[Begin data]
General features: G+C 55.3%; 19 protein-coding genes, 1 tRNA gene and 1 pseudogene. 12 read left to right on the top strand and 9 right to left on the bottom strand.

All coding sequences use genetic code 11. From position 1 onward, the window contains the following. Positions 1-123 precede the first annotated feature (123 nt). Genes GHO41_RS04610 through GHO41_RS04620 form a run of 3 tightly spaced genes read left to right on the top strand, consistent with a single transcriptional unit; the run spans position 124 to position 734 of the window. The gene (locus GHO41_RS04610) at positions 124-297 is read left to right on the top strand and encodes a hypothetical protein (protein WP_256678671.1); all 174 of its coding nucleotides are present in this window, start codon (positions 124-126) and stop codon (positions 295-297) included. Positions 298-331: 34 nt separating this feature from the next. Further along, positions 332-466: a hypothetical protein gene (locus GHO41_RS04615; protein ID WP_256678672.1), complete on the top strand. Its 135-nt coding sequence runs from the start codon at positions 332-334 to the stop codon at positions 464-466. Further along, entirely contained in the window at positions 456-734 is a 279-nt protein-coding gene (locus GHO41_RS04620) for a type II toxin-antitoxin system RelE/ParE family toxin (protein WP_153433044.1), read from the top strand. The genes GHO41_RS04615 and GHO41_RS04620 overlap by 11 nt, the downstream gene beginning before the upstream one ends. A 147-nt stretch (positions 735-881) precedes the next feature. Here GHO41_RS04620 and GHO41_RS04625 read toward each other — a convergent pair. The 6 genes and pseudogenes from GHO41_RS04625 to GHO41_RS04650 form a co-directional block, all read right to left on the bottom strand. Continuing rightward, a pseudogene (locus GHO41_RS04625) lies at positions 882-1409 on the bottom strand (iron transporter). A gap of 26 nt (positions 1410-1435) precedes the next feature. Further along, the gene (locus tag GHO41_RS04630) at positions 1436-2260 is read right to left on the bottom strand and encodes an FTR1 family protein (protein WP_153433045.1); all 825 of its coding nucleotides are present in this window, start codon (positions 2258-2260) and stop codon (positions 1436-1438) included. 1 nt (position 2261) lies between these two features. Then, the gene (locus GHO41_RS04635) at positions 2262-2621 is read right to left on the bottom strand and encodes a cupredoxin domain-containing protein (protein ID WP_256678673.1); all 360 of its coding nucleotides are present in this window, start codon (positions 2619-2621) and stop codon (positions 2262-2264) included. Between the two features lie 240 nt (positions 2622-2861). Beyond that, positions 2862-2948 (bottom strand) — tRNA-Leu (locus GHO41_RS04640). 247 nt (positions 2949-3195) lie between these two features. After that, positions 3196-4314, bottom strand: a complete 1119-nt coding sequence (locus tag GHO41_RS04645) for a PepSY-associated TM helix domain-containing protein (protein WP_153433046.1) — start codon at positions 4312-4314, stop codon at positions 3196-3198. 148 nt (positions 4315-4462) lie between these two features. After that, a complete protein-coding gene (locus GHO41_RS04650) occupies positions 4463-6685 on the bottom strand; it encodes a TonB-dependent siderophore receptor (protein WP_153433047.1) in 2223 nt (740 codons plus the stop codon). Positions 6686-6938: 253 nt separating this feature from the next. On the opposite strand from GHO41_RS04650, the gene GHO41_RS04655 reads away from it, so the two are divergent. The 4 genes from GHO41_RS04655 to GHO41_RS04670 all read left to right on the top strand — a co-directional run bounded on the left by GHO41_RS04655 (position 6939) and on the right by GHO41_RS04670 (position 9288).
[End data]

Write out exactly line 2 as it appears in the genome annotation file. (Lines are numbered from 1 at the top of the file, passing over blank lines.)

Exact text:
All coding sequences use genetic code 11. From position 1 onward, the window contains the following. Positions 1-123 precede the first annotated feature (123 nt). Genes GHO41_RS04610 through GHO41_RS04620 form a run of 3 tightly spaced genes read left to right on the top strand, consistent with a single transcriptional unit; the run spans position 124 to position 734 of the window. The gene (locus GHO41_RS04610) at positions 124-297 is read left to right on the top strand and encodes a hypothetical protein (protein WP_256678671.1); all 174 of its coding nucleotides are present in this window, start codon (positions 124-126) and stop codon (positions 295-297) included. Positions 298-331: 34 nt separating this feature from the next. Further along, positions 332-466: a hypothetical protein gene (locus GHO41_RS04615; protein ID WP_256678672.1), complete on the top strand. Its 135-nt coding sequence runs from the start codon at positions 332-334 to the stop codon at positions 464-466. Further along, entirely contained in the window at positions 456-734 is a 279-nt protein-coding gene (locus GHO41_RS04620) for a type II toxin-antitoxin system RelE/ParE family toxin (protein WP_153433044.1), read from the top strand. The genes GHO41_RS04615 and GHO41_RS04620 overlap by 11 nt, the downstream gene beginning before the upstream one ends. A 147-nt stretch (positions 735-881) precedes the next feature. Here GHO41_RS04620 and GHO41_RS04625 read toward each other — a convergent pair. The 6 genes and pseudogenes from GHO41_RS04625 to GHO41_RS04650 form a co-directional block, all read right to left on the bottom strand. Continuing rightward, a pseudogene (locus GHO41_RS04625) lies at positions 882-1409 on the bottom strand (iron transporter). A gap of 26 nt (positions 1410-1435) precedes the next feature. Further along, the gene (locus tag GHO41_RS04630) at positions 1436-2260 is read right to left on the bottom strand and encodes an FTR1 family protein (protein WP_153433045.1); all 825 of its coding nucleotides are present in this window, start codon (positions 2258-2260) and stop codon (positions 1436-1438) included. 1 nt (position 2261) lies between these two features. Then, the gene (locus GHO41_RS04635) at positions 2262-2621 is read right to left on the bottom strand and encodes a cupredoxin domain-containing protein (protein ID WP_256678673.1); all 360 of its coding nucleotides are present in this window, start codon (positions 2619-2621) and stop codon (positions 2262-2264) included. Between the two features lie 240 nt (positions 2622-2861). Beyond that, positions 2862-2948 (bottom strand) — tRNA-Leu (locus GHO41_RS04640). 247 nt (positions 2949-3195) lie between these two features. After that, positions 3196-4314, bottom strand: a complete 1119-nt coding sequence (locus tag GHO41_RS04645) for a PepSY-associated TM helix domain-containing protein (protein WP_153433046.1) — start codon at positions 4312-4314, stop codon at positions 3196-3198. 148 nt (positions 4315-4462) lie between these two features. After that, a complete protein-coding gene (locus GHO41_RS04650) occupies positions 4463-6685 on the bottom strand; it encodes a TonB-dependent siderophore receptor (protein WP_153433047.1) in 2223 nt (740 codons plus the stop codon). Positions 6686-6938: 253 nt separating this feature from the next. On the opposite strand from GHO41_RS04650, the gene GHO41_RS04655 reads away from it, so the two are divergent. The 4 genes from GHO41_RS04655 to GHO41_RS04670 all read left to right on the top strand — a co-directional run bounded on the left by GHO41_RS04655 (position 6939) and on the right by GHO41_RS04670 (position 9288).